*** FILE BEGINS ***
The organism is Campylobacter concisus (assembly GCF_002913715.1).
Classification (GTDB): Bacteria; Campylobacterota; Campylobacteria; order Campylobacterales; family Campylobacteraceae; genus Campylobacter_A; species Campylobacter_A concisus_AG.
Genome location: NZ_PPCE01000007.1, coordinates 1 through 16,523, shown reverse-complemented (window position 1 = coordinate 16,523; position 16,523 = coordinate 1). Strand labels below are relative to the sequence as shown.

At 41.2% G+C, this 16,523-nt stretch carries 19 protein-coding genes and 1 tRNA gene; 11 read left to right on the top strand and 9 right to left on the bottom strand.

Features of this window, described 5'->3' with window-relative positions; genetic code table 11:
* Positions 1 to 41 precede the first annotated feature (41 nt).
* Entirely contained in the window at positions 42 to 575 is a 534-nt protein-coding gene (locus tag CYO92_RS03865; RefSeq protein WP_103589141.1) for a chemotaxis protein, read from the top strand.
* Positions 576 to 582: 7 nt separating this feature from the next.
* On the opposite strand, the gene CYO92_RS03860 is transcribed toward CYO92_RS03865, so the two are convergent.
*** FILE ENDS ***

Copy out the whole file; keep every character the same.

The organism is Campylobacter concisus (assembly GCF_002913715.1).
Classification (GTDB): Bacteria; Campylobacterota; Campylobacteria; order Campylobacterales; family Campylobacteraceae; genus Campylobacter_A; species Campylobacter_A concisus_AG.
Genome location: NZ_PPCE01000007.1, coordinates 1 through 16,523, shown reverse-complemented (window position 1 = coordinate 16,523; position 16,523 = coordinate 1). Strand labels below are relative to the sequence as shown.

At 41.2% G+C, this 16,523-nt stretch carries 19 protein-coding genes and 1 tRNA gene; 11 read left to right on the top strand and 9 right to left on the bottom strand.

Features of this window, described 5'->3' with window-relative positions; genetic code table 11:
* Positions 1 to 41 precede the first annotated feature (41 nt).
* Entirely contained in the window at positions 42 to 575 is a 534-nt protein-coding gene (locus tag CYO92_RS03865; RefSeq protein WP_103589141.1) for a chemotaxis protein, read from the top strand.
* Positions 576 to 582: 7 nt separating this feature from the next.
* On the opposite strand, the gene CYO92_RS03860 is transcribed toward CYO92_RS03865, so the two are convergent.